Wednesday, December 8, 2010

The professional part...

It's the professional part of every profession that I really loathe. The paperwork and the connections and...well, what some might call "the work part."

Currently, I have two projects that I am attempting to pull together.

First, the final revision of The Absurd Coincidences of the Vicarious Woman and the subsequent submission to agents everywhere. Revision is work. I'm a little weary of revising now, having already revised this particular novel three times, and I'd like to put off this last go round for a while longer, but I've been putting this book off for years. It's time to bite the bullet. Buy the ticket.

Then, there's the sending it off to agents. This is the kind of thing that I need a personal assistant for because my mind does not deal well with this sort of secretarial labor. While I can be counted upon to sew monsters from felt and the vaguest blueprints drawn by a six-year-old and to complete a ridiculous novel in a month, putting a stamp on an envelope and putting the envelope in the mail is chancy. Ask my mom. She'll verify. Simple tasks are not my forte.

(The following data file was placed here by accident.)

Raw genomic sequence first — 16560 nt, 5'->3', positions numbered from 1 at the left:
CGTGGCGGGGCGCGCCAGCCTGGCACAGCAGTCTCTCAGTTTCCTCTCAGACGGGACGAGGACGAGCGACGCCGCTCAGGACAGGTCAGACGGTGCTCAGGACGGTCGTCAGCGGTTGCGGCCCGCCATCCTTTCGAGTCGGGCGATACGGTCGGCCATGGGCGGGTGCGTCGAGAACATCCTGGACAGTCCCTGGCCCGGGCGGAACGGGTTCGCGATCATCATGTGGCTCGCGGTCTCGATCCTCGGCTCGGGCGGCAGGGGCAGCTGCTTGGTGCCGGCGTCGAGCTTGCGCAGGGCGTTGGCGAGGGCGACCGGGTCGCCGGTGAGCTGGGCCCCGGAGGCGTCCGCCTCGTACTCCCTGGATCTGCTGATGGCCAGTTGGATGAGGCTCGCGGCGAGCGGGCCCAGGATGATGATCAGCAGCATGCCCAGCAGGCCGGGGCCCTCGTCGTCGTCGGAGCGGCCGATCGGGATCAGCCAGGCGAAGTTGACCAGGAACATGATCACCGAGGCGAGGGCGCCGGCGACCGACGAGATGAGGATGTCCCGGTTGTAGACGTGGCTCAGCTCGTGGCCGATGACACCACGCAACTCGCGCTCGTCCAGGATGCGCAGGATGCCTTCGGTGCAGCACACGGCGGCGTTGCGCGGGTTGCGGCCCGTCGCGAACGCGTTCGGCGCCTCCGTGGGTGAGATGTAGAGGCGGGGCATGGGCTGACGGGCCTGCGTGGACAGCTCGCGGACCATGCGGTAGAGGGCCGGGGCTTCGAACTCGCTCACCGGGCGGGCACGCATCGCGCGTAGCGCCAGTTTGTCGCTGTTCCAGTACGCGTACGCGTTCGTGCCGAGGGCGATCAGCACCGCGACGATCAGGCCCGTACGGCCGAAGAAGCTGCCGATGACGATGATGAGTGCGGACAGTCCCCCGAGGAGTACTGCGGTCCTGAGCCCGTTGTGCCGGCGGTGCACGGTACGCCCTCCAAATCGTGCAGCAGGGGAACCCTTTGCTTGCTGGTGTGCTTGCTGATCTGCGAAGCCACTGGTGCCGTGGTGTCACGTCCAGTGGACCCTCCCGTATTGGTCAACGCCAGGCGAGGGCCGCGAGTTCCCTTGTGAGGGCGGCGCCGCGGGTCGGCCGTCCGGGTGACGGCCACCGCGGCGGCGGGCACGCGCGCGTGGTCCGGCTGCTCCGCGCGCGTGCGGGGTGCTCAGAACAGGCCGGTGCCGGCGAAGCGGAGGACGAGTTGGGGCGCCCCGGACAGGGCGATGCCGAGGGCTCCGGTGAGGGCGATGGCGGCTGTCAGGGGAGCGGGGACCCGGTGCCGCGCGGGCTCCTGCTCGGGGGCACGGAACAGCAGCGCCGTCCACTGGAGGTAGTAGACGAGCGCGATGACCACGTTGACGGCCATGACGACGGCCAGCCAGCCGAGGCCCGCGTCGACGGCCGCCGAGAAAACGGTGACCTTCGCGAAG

The second task: devising a strategy to fund the road trip that will become the travel memoir Always Time to Go. I have this truly brilliant idea to persuade Michael Sprague, VP of Marketing and Communications at KIA, to give me a KIA Soul to take across country in exchange for free publicity. Imagine the commercials! Single mother, public school teacher struggling in an economic crunch, seizing the opportunity of summertime, against all odds, to show her son the world...well, at least the North American part of the world.

Initially, I had intended to create my own home video style commercials, but my friend Molly insists that KIA will want to send along a handsome cameraman to shoot the commercials, and she promises that will lead to a wonderful romance as well as a best-selling book.

Do you see what I mean? The dreaming part I've got covered, but I have quite a challenge reigning in the dreamer in order to access my inner staff assistant. Or either my inner staff assistant is like the secretary from The Carole Burnett Show who just sits around smacking gum and filing her fingernails, looking pretty.

Now that I've put it out there, maybe I'll be shamed into getting the work done.

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A Mirror, A Summer, A Street by Autumn Crisp is licensed under a Creative Commons Attribution-No Derivative Works 3.0 United States License.